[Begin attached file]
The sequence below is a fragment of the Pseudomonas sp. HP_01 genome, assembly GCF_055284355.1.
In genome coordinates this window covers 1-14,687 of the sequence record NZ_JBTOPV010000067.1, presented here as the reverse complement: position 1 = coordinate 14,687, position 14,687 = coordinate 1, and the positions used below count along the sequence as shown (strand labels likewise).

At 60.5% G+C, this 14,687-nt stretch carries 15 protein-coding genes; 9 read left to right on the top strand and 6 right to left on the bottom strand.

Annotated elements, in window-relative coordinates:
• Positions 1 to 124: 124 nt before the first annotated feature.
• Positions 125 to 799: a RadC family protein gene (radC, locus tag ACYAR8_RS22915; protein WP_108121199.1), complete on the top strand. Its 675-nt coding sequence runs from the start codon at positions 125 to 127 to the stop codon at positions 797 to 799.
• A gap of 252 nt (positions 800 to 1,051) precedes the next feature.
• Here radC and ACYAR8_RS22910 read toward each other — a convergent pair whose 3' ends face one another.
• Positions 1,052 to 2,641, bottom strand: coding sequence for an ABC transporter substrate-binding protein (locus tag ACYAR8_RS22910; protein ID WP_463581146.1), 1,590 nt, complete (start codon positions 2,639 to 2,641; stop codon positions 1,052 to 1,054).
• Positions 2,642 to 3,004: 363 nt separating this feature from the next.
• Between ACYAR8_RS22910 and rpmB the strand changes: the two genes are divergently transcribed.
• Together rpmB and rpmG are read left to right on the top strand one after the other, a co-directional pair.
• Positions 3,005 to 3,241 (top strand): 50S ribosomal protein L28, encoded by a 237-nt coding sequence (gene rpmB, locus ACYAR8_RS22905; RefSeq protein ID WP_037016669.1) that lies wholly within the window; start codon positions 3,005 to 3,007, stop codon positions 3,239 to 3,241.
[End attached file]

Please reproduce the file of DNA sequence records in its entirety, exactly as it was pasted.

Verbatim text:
The sequence below is a fragment of the Pseudomonas sp. HP_01 genome, assembly GCF_055284355.1.
In genome coordinates this window covers 1-14,687 of the sequence record NZ_JBTOPV010000067.1, presented here as the reverse complement: position 1 = coordinate 14,687, position 14,687 = coordinate 1, and the positions used below count along the sequence as shown (strand labels likewise).

At 60.5% G+C, this 14,687-nt stretch carries 15 protein-coding genes; 9 read left to right on the top strand and 6 right to left on the bottom strand.

Annotated elements, in window-relative coordinates:
• Positions 1 to 124: 124 nt before the first annotated feature.
• Positions 125 to 799: a RadC family protein gene (radC, locus tag ACYAR8_RS22915; protein WP_108121199.1), complete on the top strand. Its 675-nt coding sequence runs from the start codon at positions 125 to 127 to the stop codon at positions 797 to 799.
• A gap of 252 nt (positions 800 to 1,051) precedes the next feature.
• Here radC and ACYAR8_RS22910 read toward each other — a convergent pair whose 3' ends face one another.
• Positions 1,052 to 2,641, bottom strand: coding sequence for an ABC transporter substrate-binding protein (locus tag ACYAR8_RS22910; protein ID WP_463581146.1), 1,590 nt, complete (start codon positions 2,639 to 2,641; stop codon positions 1,052 to 1,054).
• Positions 2,642 to 3,004: 363 nt separating this feature from the next.
• Between ACYAR8_RS22910 and rpmB the strand changes: the two genes are divergently transcribed.
• Together rpmB and rpmG are read left to right on the top strand one after the other, a co-directional pair.
• Positions 3,005 to 3,241 (top strand): 50S ribosomal protein L28, encoded by a 237-nt coding sequence (gene rpmB, locus ACYAR8_RS22905; RefSeq protein ID WP_037016669.1) that lies wholly within the window; start codon positions 3,005 to 3,007, stop codon positions 3,239 to 3,241.